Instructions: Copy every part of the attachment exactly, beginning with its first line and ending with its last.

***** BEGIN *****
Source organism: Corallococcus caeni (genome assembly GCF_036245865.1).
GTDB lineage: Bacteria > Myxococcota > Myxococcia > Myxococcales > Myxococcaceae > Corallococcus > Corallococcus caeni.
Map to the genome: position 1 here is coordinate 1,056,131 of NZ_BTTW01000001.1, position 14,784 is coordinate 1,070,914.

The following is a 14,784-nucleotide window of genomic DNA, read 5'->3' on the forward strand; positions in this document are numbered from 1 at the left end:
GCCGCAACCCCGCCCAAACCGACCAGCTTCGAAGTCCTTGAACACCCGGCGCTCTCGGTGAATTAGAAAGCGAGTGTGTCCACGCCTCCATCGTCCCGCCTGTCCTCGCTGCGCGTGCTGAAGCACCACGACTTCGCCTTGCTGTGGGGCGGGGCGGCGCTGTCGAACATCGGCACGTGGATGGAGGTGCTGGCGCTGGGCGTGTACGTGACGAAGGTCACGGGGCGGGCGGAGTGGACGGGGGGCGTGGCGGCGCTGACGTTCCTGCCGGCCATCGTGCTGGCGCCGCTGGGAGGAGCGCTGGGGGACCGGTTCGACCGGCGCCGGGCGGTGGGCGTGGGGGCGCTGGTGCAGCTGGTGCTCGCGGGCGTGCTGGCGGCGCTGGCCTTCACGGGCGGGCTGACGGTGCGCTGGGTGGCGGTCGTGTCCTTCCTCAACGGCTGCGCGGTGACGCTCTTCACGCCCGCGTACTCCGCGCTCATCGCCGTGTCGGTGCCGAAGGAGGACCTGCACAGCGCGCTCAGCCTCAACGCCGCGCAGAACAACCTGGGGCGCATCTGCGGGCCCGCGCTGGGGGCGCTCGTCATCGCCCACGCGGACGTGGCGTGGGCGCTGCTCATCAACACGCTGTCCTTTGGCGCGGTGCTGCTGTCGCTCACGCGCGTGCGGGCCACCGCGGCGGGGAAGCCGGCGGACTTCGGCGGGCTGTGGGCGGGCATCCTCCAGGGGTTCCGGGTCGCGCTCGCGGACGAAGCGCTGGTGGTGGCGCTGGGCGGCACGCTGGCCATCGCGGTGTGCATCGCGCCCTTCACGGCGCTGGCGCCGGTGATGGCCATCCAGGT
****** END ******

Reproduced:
Source organism: Corallococcus caeni (genome assembly GCF_036245865.1).
GTDB lineage: Bacteria > Myxococcota > Myxococcia > Myxococcales > Myxococcaceae > Corallococcus > Corallococcus caeni.
Map to the genome: position 1 here is coordinate 1,056,131 of NZ_BTTW01000001.1, position 14,784 is coordinate 1,070,914.

The following is a 14,784-nucleotide window of genomic DNA, read 5'->3' on the forward strand; positions in this document are numbered from 1 at the left end:
GCCGCAACCCCGCCCAAACCGACCAGCTTCGAAGTCCTTGAACACCCGGCGCTCTCGGTGAATTAGAAAGCGAGTGTGTCCACGCCTCCATCGTCCCGCCTGTCCTCGCTGCGCGTGCTGAAGCACCACGACTTCGCCTTGCTGTGGGGCGGGGCGGCGCTGTCGAACATCGGCACGTGGATGGAGGTGCTGGCGCTGGGCGTGTACGTGACGAAGGTCACGGGGCGGGCGGAGTGGACGGGGGGCGTGGCGGCGCTGACGTTCCTGCCGGCCATCGTGCTGGCGCCGCTGGGAGGAGCGCTGGGGGACCGGTTCGACCGGCGCCGGGCGGTGGGCGTGGGGGCGCTGGTGCAGCTGGTGCTCGCGGGCGTGCTGGCGGCGCTGGCCTTCACGGGCGGGCTGACGGTGCGCTGGGTGGCGGTCGTGTCCTTCCTCAACGGCTGCGCGGTGACGCTCTTCACGCCCGCGTACTCCGCGCTCATCGCCGTGTCGGTGCCGAAGGAGGACCTGCACAGCGCGCTCAGCCTCAACGCCGCGCAGAACAACCTGGGGCGCATCTGCGGGCCCGCGCTGGGGGCGCTCGTCATCGCCCACGCGGACGTGGCGTGGGCGCTGCTCATCAACACGCTGTCCTTTGGCGCGGTGCTGCTGTCGCTCACGCGCGTGCGGGCCACCGCGGCGGGGAAGCCGGCGGACTTCGGCGGGCTGTGGGCGGGCATCCTCCAGGGGTTCCGGGTCGCGCTCGCGGACGAAGCGCTGGTGGTGGCGCTGGGCGGCACGCTGGCCATCGCGGTGTGCATCGCGCCCTTCACGGCGCTGGCGCCGGTGATGGCCATCCAGGT